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As an elder, Blair Goodwill shares Indigenous culture and traditions with the often troubled youth that he helps guide. “They’re lost, angry and confused about their identities,” he says. Wawmeesh Hamilton/The Discourse

Elders help urban Indigenous youth connect to culture — if they can find each other

‘We aren't learning that knowledge that is supposed to be passed down,’ one teen says.

When Bethany Sunday Shortt spent her summer working with Indigenous elders in Vancouver, she found their presence and conversations filled a cultural void that had long plagued her.

As an urban Indigenous teen far from her own nation’s home territory and elders, the opportunity to connect with elders here, in a dedicated space where she could benefit from their companionship and knowledge, was eye-opening.

We learn everything from our elders, elders are so sacred,” she says.

Now she’s concerned about her peers, many of whom don’t have elders in their lives to help guide them.

I think that there’s a disconnect between the elders and the youth in our culture,” she says.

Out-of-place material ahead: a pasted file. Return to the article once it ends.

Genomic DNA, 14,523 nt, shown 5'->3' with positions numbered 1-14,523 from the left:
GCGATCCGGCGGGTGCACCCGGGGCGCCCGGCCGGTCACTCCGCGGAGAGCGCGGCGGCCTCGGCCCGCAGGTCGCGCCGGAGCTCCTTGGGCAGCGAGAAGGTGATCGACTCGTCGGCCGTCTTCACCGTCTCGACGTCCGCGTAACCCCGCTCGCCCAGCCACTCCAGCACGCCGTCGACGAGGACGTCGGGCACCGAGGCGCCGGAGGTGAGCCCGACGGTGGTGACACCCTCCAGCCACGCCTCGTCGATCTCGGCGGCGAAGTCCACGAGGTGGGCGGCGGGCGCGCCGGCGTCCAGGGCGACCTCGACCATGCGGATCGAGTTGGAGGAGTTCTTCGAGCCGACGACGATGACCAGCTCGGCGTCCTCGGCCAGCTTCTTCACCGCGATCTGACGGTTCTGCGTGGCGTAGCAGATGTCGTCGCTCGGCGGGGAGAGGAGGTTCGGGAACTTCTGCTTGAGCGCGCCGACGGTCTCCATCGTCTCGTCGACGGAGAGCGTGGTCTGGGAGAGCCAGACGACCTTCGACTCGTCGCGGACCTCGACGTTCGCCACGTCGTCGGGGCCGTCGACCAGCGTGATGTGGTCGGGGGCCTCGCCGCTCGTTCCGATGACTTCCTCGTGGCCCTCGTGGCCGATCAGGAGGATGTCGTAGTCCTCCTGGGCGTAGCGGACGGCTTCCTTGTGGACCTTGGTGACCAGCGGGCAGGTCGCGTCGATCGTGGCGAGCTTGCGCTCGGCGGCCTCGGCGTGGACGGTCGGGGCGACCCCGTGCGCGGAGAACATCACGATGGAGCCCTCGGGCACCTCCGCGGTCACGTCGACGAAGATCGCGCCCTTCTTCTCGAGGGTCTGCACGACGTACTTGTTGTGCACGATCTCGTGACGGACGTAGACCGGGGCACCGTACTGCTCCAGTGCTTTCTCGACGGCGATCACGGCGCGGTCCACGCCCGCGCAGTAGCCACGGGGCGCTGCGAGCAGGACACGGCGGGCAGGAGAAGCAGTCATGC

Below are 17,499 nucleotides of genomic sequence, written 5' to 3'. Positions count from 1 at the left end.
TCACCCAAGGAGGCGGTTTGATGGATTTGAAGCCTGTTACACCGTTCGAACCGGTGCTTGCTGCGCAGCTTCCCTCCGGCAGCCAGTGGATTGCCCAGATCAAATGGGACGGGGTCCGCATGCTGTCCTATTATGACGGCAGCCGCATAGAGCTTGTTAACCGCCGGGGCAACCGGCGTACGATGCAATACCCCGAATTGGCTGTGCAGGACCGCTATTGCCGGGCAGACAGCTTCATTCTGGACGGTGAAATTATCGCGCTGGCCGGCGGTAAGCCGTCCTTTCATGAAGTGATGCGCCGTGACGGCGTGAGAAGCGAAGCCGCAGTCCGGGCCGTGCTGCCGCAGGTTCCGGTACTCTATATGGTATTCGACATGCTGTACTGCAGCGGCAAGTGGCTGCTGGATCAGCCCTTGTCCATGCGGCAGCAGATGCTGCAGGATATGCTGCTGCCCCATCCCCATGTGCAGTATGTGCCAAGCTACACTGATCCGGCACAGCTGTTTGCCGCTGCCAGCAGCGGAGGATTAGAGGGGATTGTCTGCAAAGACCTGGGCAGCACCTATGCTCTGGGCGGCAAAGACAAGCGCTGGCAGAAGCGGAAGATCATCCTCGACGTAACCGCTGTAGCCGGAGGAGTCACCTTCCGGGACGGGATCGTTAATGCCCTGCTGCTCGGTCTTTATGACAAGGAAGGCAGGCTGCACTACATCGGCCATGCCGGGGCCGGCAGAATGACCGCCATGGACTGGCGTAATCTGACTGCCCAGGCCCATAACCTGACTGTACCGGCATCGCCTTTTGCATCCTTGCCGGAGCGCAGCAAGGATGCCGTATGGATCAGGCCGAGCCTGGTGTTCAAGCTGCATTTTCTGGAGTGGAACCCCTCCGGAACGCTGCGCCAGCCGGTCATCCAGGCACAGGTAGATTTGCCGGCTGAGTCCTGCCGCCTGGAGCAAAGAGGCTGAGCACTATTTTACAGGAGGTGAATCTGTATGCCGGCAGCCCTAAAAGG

“I’ve had the opportunity this summer to connect with a bunch of elders, but most of my peers don’t have that opportunity, so we aren’t learning that knowledge that is supposed to be passed down, that’s supposed to be taught,” she says.

While there are Indigenous elders scattered around B.C.’s sprawling Lower Mainland, the area is vast compared to the small First Nations communities many once lived in. So the opportunities for youth to find and connect with elders are fewer here than back in their tight-knit First Nations, where youth generally grow up knowing their elders and turning to them for advice and spiritual support. For Sunday Shortt, this disconnect in the urban centre raises pressing questions about the impact on youth, and especially on their sense of self and of cultural identity.